9:00 AM Jack Chin (UC Davis): “Unconstitutional, But Reasonable? Race, Reasonableness, and Considering Whren’s Dicta”
10:00 AM Garrick Pursley (Florida State): “The Thin Constitutional Structure”
11:00 AM Break & Refreshments
11:15 AM Victoria Schwartz (Pepperdine): “Analogizing Privacy?”
*NOTE: Participants can choose one of the two options below for the lunch break:
12:15 PM Lunch on-site | Dean’s Conference Room or
12:30 PM Faculty Workshop Presentation by Dan Markel | Seminar Room 4
2:00 PM Eric Miller (Loyola LA): “Permissions and Discretions”
3:00 PM Break & Refreshments
3:15 PM Robin Effron (Brooklyn): “Ex-Ante Discovery”
4:15 PM Return to Villa Graziadio Executive Center for spare time
7:00 PM Gather in Villa Graziadio Executive Center lobby to drive to dinner
7:30 PM Drive to Dinner at Duke’s Malibu | 21150 Pacific Coast Highway, Malibu | 310.317.0777
Tuesday, December 10
8:45 AM Gather in Grazadio Executive Center lobby to drive to Law School
9:00 AM Breakfast at Law School | Seminar Room 1
9:15 AM David Han (Pepperdine): “Flexible Remedies in Speech-Tort Jurisprudence”
10:15 AM Margaret Ryznar (Indiana): “Child Support Obligations of High-Income Parents”
11:15 AM Break & Refreshments
11:30 AM Dan Markel (Florida State): “Luck or Law: The Constitutional Remedy for the Right Against Indeterminate Sentencing”
12:30 PM Lunch on-site | Dean’s Conference Room
2:00 PM Michael Helfand (Pepperdine): “Enforcing Co-Religionist Commerce”
3:00 PM Refreshments and Conclusion
Wednesday, November 20, 2013
JOTWELL: Erbsen on Kaplow on multistage adjudication
The new essay on JOTWELL's Courts Law comes from Allan Erbsen (Minnesota), reviewing Louis Kaplow's Multistage Adjudication (Harv. L. Rev.). This is a terrific piece discussing critical differences in in how distinct procedural devices function at different stages of litigation; Allan situates that in the greater concerns about gatekeeping and the interdependence of categories. Both the article and Allan's review are worth a look.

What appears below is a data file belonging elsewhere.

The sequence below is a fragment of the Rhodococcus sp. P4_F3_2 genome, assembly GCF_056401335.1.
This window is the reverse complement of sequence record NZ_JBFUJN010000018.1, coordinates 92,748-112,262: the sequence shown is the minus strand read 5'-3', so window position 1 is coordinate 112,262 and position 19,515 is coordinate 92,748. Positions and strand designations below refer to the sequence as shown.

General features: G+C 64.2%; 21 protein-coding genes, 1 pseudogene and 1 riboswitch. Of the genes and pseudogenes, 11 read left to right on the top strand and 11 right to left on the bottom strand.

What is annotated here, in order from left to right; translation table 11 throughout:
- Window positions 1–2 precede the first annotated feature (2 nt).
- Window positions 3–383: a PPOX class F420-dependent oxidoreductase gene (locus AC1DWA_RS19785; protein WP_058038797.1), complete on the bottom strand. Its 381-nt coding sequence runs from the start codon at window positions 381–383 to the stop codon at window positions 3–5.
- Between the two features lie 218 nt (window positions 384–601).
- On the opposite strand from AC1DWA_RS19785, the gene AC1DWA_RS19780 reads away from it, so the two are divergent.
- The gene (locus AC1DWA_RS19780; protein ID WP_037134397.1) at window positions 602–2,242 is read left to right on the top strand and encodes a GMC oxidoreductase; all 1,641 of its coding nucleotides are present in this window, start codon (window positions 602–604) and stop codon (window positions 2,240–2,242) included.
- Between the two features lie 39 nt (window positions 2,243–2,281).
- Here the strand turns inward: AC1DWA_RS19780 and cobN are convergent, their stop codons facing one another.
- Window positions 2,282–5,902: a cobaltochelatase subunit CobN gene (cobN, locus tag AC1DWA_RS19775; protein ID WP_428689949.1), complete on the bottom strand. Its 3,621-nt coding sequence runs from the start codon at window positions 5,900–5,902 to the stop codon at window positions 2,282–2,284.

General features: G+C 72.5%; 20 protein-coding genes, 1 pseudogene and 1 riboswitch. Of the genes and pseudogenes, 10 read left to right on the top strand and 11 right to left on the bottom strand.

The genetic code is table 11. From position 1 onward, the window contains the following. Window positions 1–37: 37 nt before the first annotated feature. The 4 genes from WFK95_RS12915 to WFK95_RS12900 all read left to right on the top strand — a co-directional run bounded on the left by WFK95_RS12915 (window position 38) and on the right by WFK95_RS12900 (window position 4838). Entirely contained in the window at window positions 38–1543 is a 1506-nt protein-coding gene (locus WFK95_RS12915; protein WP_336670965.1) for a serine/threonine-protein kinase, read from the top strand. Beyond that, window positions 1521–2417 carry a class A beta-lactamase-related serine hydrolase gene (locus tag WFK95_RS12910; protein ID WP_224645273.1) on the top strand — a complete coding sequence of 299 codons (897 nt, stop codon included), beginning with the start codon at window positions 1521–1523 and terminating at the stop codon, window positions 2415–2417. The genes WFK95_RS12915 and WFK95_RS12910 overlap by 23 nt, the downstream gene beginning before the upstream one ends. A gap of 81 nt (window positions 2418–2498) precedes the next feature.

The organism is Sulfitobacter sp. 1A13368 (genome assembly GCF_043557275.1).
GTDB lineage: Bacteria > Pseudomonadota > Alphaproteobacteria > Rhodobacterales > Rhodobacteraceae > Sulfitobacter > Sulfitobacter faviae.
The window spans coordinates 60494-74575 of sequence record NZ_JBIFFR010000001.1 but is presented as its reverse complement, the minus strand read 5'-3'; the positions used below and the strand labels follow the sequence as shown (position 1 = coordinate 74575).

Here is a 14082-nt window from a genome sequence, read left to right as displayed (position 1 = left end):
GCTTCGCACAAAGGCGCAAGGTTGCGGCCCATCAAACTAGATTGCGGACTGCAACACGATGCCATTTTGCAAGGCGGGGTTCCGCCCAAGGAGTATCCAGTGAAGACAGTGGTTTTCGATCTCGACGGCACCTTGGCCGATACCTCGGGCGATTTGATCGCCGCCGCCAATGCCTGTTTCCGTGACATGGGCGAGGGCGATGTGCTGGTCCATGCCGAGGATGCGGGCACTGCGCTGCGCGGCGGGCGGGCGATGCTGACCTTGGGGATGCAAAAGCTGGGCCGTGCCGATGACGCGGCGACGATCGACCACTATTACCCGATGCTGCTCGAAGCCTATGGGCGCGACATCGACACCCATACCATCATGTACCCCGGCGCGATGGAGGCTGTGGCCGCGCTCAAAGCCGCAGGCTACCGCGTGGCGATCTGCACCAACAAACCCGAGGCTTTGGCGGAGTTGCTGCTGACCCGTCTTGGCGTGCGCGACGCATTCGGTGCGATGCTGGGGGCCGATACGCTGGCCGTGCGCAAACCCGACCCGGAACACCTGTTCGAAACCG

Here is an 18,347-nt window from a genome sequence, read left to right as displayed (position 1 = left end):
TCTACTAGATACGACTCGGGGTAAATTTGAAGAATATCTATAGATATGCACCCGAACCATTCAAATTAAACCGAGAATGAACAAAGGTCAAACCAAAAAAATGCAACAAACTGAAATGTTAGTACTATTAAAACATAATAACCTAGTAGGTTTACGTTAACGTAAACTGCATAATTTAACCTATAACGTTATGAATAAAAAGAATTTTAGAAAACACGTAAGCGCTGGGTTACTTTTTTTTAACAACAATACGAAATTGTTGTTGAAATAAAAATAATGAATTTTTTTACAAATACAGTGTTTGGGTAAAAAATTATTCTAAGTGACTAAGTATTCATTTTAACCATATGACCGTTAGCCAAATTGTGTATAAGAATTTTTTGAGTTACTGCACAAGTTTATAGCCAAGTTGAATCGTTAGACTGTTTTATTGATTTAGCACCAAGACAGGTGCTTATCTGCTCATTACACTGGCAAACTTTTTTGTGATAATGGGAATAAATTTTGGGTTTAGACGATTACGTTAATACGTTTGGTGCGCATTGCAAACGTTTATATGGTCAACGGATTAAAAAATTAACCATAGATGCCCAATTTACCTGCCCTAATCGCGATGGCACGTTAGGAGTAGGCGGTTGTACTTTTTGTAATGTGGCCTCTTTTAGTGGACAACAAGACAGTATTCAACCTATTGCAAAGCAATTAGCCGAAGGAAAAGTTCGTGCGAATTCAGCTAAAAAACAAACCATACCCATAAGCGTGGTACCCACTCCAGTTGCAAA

Thursday, November 07, 2013
JOTWELL: Leong on Schwartz on indemnifying policeNancy Leong (Denver, visiting at UCLA) has the new essay on JOTWELL's Courts Law, reviewing Joanna Schwartz's Police Indemnification (forthcoming NYU L. Rev.), which undertakes an empirical exploration of municipal indemnification practices in § 1983 litigation.
Friday, November 01, 2013
Maybe I missed it but i haven't seen too much interest in our corner of the world about this interesting piece from the Nation (I know, I don't often link to it!). Anyway, curious for people's reactions about what are the optimal level of disclosures for legal academics. I realize Larry Lessig's got a disclosures page. Should we all have one of those if we ever make a dime off outside income? Would it include a requirement to disclose even ghost-writing briefs for law firms, etc? Or are we worried only about the corruption of our public identity, and not the private sale of what little talents we have to offer?
Thursday, October 24, 2013
JOTWELL: Epstein on Enns and Wohlfarth on swing justicesThe new essay for JOTWELL's Courtslaw comes from Lee Epstein (USC), reviewing Patrick K. Enns and Patrick Wohlfarth's The Swing Justice (forthcoming in Journal of Politics), which takes a new look at the concept of swing justices.
Wednesday, October 09, 2013
Tips for newly tenured professorsFrom Eric Goldman (Santa Clara). Discuss.
Tuesday, October 08, 2013
JOTWELL: Pfander on Ewald on the Committee of DetailThe latest essay for JOTWELL's Courts Law Section comes from James Pfander (Northwestern), reviewing William Ewald's The Committee of Detail (Constitutional Commentary), which explores the role of the Committee of Detail (and particularly James Wilson) at the Philadelphia Convention in the creation of the Article III judiciary.